Johan Rohde, Pitcher, 1920 Silver H22.9cm x Diameter 14cm Denmark A Simple form with smooth flowing lines, far away from ornate designs Rohde has done in the past. The surface finish is a finely beaten texture to mimic as if it were machine made.
Raymond Loewy for the Dole Valve Co. Drinks dispenser, 1947 France Raymond Loewy is seen as both the father of Industrial Design and of Streamlining. This design dispenses sodawater and Coca-Cola syrup simultaneously, from the get-go it was a great success. The dispenser was nicknamed "The Outboard" because of the resemblance to an outboard motor of a boat - very fitting for the machine age style of design.
Norman Bel Geddes & Worthen Paxton Soda King Blue, 1938 Chromed and enamelled metal H 25.4cm United States Technological advances shaped the way for new designs. The Walter Kidde Sales Co. purchased a patent for a fire suppression system in 1918 and changed the method of suppression from steam to pressurised CO2. With their shift to the syphon business, the Soda King was brought to life. This streamlined design was the third for the company but had one of the shortest run times.
Sigvard Bernadotte, Cocktail Shaker, 1938 Sterling Silver H17cm x W16.8cm x V 0.9l Diameter 9cm Denmark Sigvard worked with Georg Jensen, a very influential silversmith of the time. The shaker is part of a set that consists of an ice bucket, tray, and beaker as well. The design is grounded in simplicity and uses geometric shapes and sparse ornamentation with the focus on functionality - prevalent of Art Deco product.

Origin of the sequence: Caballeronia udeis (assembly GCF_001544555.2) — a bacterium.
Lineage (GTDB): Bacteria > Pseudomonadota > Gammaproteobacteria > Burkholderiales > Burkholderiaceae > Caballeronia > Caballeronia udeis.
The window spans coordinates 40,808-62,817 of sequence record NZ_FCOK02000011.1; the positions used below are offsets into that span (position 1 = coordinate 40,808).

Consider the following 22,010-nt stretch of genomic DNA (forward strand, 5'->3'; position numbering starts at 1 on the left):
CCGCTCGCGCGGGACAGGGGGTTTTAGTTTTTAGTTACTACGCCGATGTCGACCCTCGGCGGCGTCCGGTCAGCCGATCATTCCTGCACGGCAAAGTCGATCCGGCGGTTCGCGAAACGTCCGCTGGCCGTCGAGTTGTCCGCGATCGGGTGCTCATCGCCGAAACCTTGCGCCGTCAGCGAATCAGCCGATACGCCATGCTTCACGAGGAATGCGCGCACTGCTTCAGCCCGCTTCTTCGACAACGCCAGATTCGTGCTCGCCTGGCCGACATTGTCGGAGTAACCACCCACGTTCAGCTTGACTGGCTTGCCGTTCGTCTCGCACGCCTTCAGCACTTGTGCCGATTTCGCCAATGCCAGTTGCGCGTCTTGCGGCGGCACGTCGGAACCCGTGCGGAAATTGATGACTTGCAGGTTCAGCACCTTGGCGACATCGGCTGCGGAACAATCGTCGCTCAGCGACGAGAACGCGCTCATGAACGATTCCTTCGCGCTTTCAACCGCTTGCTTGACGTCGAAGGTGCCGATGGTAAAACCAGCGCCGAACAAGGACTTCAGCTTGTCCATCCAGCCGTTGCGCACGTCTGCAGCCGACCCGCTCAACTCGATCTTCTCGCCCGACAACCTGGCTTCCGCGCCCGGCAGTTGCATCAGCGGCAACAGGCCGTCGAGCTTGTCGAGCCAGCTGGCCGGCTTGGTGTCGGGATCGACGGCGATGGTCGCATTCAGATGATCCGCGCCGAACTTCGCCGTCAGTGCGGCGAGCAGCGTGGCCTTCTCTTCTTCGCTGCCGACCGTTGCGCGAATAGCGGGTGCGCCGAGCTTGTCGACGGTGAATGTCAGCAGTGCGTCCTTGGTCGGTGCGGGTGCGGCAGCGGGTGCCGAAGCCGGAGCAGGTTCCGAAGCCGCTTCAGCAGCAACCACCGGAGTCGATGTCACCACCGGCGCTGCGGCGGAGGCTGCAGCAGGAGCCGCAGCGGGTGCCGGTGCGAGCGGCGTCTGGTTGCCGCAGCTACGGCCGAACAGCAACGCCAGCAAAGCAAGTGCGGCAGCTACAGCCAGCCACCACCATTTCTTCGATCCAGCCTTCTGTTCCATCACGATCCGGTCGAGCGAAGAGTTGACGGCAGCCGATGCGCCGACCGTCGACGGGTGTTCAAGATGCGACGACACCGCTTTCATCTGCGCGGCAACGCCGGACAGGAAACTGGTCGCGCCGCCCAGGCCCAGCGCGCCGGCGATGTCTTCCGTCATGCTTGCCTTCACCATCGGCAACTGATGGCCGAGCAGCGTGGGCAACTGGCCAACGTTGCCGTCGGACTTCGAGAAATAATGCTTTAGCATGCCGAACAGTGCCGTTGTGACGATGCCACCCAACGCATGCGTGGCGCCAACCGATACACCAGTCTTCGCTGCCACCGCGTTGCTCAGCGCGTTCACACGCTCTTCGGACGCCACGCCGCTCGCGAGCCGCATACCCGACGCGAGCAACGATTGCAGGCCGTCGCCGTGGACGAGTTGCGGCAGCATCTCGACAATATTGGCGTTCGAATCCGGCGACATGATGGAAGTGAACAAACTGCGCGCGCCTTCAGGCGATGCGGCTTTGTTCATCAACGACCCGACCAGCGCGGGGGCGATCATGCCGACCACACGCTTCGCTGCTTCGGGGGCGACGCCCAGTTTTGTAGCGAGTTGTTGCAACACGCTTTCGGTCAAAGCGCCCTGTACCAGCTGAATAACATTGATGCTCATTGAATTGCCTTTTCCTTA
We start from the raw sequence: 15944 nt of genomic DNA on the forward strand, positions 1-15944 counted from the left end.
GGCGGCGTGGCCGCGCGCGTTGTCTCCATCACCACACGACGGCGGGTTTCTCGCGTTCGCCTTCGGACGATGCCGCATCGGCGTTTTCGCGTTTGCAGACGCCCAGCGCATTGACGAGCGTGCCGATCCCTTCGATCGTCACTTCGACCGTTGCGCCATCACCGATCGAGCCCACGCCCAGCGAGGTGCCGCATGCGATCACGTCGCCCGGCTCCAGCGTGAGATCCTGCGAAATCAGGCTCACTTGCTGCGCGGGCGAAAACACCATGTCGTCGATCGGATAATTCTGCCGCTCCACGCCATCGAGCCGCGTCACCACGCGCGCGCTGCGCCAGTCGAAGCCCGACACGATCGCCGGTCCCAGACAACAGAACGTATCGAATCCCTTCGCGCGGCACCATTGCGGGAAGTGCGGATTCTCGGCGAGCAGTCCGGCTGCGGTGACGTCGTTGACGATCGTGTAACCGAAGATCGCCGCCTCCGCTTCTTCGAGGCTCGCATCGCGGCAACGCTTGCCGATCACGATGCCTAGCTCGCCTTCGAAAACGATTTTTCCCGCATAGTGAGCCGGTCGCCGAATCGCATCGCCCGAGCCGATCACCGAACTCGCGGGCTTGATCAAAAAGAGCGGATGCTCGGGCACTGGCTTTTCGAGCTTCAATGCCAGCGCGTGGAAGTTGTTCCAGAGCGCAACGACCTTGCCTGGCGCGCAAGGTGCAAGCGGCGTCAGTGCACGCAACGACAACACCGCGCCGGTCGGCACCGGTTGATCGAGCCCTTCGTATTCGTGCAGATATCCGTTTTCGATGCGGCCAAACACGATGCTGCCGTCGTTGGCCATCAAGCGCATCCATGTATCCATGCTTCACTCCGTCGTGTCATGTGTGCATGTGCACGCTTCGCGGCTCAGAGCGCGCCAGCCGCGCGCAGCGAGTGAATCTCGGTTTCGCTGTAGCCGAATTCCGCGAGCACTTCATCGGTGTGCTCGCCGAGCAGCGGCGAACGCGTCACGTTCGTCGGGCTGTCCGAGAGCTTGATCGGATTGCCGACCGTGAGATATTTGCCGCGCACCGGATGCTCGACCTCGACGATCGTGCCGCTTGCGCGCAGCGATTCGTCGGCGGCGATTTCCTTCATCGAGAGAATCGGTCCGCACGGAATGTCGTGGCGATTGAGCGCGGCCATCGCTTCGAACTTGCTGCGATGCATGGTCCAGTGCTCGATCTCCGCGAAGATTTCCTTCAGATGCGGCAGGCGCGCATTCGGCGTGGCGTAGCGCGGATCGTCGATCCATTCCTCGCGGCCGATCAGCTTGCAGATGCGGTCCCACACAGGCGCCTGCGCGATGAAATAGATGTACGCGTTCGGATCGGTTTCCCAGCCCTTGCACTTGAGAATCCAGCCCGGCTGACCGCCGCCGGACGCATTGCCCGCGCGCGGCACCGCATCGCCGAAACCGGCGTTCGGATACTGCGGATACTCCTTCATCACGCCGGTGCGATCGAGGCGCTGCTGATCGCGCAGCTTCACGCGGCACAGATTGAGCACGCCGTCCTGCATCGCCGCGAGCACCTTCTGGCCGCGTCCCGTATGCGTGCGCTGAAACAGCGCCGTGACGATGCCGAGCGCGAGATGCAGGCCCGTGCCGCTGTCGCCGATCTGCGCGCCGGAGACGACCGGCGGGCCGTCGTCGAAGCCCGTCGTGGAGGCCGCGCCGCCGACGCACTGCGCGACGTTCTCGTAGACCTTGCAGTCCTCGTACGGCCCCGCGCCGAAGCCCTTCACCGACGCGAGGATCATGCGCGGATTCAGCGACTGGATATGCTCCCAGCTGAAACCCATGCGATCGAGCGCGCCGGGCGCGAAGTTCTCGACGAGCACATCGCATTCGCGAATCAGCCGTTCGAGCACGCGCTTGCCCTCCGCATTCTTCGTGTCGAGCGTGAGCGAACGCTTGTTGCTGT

Maison Desny, 1930 Modernist Art Deco cocktail goblets, Plated silver H12cm Circa, France
Harry and Lou Epstein Art Deco Cocktail Cabinet, 1930 Figured walnut and satin birch with bakelite handles H161cm x W147cm x D53cm England With the focus on functional furniture during the Art Deco period, the centre cabinet has a mirrored interior that lights up and bottle specific storge at the bottom. Birchwood became a popular choice for a contrasting colour for darker woods in furniture during the 1920's.
WMF Polished pewter tall claret jug with floral art nouveau decoration ~ Germany
Claret jug Designed by Archibald Knox, 1900-1901 Silver and chrysoprase 30 x 16.2cm Liberty & Co (Founded in London 1875) These wine jugs get its name from the French word "claret" which means bright or clear, it is also a bright French Bordeaux wine. (http://www.ascasonline.org/articoloottob102.html) This Arts and Crafts piece of metal tableware represents the movement well with the restricted ornamentation and Celtic motif on the side.
anvil flat (the railroad track can be slid out with a little bit of elbow grease, to access the other side of the track)